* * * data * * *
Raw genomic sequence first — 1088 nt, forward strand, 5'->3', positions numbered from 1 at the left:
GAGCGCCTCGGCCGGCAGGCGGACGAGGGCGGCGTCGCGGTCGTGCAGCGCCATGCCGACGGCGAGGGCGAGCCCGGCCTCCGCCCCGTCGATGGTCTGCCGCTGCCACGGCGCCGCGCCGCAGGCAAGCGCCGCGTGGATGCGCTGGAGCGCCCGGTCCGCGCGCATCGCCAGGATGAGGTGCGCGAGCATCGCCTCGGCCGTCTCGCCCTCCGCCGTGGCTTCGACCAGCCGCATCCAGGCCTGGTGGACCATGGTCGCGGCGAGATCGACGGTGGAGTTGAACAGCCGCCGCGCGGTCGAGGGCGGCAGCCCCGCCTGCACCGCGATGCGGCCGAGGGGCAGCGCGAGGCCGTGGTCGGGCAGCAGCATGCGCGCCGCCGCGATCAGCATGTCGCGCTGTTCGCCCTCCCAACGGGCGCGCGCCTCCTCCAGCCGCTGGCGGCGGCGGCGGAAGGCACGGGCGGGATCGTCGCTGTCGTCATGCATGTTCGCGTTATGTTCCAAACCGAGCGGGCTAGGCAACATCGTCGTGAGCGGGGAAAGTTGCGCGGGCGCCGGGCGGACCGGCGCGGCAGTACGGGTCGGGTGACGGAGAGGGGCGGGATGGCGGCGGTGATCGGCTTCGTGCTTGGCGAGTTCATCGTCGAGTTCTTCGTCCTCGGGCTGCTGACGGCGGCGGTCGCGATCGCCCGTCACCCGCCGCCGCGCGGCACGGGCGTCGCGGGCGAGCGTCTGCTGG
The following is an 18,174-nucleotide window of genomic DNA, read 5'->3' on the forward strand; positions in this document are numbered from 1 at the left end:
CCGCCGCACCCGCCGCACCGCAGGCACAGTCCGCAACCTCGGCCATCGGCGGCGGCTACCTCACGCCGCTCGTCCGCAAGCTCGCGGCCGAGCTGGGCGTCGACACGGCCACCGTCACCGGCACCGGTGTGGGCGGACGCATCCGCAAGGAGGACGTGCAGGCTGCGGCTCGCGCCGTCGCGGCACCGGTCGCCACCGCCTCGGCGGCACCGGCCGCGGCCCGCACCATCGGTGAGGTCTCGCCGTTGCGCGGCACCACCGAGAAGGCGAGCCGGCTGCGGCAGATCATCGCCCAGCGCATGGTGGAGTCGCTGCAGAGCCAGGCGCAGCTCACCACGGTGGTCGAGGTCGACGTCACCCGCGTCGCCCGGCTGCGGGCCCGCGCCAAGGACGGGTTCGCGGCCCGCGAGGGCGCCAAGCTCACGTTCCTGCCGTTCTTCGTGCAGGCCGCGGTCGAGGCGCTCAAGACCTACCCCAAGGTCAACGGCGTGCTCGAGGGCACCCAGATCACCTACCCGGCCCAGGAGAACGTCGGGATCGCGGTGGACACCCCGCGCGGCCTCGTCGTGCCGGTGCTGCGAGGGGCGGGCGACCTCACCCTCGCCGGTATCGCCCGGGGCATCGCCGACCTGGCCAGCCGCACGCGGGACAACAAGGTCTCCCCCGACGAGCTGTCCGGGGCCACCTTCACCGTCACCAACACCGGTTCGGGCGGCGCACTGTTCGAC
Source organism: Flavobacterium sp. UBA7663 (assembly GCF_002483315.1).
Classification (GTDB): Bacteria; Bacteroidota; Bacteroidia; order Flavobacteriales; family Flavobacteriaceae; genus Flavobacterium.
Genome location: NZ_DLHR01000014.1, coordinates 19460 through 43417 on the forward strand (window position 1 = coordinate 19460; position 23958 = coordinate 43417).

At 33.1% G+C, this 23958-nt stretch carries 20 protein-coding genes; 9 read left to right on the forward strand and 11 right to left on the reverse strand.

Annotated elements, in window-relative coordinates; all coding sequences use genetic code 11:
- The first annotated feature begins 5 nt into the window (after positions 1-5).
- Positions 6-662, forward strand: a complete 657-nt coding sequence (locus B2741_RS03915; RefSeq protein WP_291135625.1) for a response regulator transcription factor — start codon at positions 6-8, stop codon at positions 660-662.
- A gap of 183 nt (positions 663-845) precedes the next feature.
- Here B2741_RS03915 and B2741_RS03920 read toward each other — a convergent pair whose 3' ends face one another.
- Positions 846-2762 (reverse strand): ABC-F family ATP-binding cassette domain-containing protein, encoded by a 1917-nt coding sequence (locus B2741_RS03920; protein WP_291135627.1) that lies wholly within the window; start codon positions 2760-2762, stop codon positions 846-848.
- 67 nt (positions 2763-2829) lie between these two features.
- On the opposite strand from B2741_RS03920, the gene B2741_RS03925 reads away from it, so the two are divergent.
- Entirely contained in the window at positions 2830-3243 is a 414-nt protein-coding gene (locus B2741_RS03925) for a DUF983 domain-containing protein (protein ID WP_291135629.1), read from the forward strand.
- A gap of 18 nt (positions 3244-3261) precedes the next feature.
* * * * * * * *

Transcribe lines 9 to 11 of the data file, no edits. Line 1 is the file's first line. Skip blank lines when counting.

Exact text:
Annotated elements, in window-relative coordinates; all coding sequences use genetic code 11:
- The first annotated feature begins 5 nt into the window (after positions 1-5).
- Positions 6-662, forward strand: a complete 657-nt coding sequence (locus B2741_RS03915; RefSeq protein WP_291135625.1) for a response regulator transcription factor — start codon at positions 6-8, stop codon at positions 660-662.